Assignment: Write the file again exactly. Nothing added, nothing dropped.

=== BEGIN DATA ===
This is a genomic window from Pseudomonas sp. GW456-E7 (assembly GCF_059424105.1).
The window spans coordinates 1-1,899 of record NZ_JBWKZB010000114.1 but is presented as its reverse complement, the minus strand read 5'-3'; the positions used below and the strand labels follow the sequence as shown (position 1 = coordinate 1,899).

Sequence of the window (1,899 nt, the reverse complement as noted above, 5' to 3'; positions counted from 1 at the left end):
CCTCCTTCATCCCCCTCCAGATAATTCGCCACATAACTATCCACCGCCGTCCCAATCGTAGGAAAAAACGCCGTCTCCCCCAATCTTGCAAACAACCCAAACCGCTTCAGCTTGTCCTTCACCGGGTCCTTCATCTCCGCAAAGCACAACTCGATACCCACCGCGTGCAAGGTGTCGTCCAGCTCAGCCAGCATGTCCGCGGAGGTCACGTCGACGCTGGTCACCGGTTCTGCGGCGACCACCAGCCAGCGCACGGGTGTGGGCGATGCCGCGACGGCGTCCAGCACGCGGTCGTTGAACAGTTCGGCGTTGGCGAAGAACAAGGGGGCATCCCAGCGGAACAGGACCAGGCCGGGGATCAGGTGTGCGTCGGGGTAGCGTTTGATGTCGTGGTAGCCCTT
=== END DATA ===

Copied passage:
This is a genomic window from Pseudomonas sp. GW456-E7 (assembly GCF_059424105.1).
The window spans coordinates 1-1,899 of record NZ_JBWKZB010000114.1 but is presented as its reverse complement, the minus strand read 5'-3'; the positions used below and the strand labels follow the sequence as shown (position 1 = coordinate 1,899).

Sequence of the window (1,899 nt, the reverse complement as noted above, 5' to 3'; positions counted from 1 at the left end):
CCTCCTTCATCCCCCTCCAGATAATTCGCCACATAACTATCCACCGCCGTCCCAATCGTAGGAAAAAACGCCGTCTCCCCCAATCTTGCAAACAACCCAAACCGCTTCAGCTTGTCCTTCACCGGGTCCTTCATCTCCGCAAAGCACAACTCGATACCCACCGCGTGCAAGGTGTCGTCCAGCTCAGCCAGCATGTCCGCGGAGGTCACGTCGACGCTGGTCACCGGTTCTGCGGCGACCACCAGCCAGCGCACGGGTGTGGGCGATGCCGCGACGGCGTCCAGCACGCGGTCGTTGAACAGTTCGGCGTTGGCGAAGAACAAGGGGGCATCCCAGCGGAACAGGACCAGGCCGGGGATCAGGTGTGCGTCGGGGTAGCGTTTGATGTCGTGGTAGCCCTT